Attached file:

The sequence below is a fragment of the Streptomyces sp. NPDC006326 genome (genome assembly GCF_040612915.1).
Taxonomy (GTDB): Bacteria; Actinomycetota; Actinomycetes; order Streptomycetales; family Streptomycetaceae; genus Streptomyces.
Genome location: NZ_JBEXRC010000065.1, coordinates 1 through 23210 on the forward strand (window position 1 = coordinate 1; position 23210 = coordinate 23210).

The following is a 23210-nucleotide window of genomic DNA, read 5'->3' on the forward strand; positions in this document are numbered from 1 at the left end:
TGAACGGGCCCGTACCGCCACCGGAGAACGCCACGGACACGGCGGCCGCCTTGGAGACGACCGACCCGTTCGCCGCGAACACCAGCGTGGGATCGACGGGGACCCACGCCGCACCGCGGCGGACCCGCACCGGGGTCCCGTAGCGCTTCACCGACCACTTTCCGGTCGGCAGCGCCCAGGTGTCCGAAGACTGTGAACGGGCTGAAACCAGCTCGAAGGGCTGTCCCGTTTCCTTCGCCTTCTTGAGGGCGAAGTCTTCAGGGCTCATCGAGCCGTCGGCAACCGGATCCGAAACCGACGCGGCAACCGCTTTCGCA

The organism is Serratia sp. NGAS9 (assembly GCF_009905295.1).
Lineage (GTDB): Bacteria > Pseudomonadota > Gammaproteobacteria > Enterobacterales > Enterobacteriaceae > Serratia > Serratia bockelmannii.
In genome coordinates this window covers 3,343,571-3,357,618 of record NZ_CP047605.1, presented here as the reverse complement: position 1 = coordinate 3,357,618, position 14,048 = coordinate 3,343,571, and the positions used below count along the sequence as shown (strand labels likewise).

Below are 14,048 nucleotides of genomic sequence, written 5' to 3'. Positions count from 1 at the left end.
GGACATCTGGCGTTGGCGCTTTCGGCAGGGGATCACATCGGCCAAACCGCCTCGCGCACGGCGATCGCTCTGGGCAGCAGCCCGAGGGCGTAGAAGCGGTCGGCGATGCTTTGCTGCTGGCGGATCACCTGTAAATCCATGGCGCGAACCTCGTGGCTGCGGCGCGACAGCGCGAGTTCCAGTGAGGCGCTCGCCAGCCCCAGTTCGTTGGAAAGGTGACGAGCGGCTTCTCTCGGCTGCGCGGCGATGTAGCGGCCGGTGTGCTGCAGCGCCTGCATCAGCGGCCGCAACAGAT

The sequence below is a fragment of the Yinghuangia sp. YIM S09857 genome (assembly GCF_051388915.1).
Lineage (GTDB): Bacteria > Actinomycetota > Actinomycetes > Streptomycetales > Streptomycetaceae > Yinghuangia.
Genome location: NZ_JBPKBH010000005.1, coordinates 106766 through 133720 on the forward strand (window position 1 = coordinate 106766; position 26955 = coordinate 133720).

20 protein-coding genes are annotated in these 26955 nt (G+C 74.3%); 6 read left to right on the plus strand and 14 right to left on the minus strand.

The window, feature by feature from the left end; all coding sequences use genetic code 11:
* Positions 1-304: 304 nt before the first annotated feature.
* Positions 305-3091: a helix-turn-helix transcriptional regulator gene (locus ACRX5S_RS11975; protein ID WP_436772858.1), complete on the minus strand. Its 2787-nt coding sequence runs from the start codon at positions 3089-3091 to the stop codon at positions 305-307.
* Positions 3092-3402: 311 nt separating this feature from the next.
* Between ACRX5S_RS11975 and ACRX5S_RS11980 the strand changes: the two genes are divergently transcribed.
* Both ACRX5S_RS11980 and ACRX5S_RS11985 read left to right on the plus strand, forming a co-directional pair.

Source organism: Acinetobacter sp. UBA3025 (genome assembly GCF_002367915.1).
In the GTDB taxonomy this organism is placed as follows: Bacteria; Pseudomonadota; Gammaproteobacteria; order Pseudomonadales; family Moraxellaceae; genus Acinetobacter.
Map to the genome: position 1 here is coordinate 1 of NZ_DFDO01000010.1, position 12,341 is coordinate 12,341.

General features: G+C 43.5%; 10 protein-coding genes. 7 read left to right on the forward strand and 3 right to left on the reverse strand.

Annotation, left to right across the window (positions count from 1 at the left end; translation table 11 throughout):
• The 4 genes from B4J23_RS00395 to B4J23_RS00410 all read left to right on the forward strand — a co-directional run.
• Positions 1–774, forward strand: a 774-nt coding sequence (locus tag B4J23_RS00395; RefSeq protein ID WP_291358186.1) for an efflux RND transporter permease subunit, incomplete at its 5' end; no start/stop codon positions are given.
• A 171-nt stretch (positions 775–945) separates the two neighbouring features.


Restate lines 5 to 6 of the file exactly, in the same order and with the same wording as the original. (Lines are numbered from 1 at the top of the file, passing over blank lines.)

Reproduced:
TGAACGGGCCCGTACCGCCACCGGAGAACGCCACGGACACGGCGGCCGCCTTGGAGACGACCGACCCGTTCGCCGCGAACACCAGCGTGGGATCGACGGGGACCCACGCCGCACCGCGGCGGACCCGCACCGGGGTCCCGTAGCGCTTCACCGACCACTTTCCGGTCGGCAGCGCCCAGGTGTCCGAAGACTGTGAACGGGCTGAAACCAGCTCGAAGGGCTGTCCCGTTTCCTTCGCCTTCTTGAGGGCGAAGTCTTCAGGGCTCATCGAGCCGTCGGCAACCGGATCCGAAACCGACGCGGCAACCGCTTTCGCA

The organism is Serratia sp. NGAS9 (assembly GCF_009905295.1).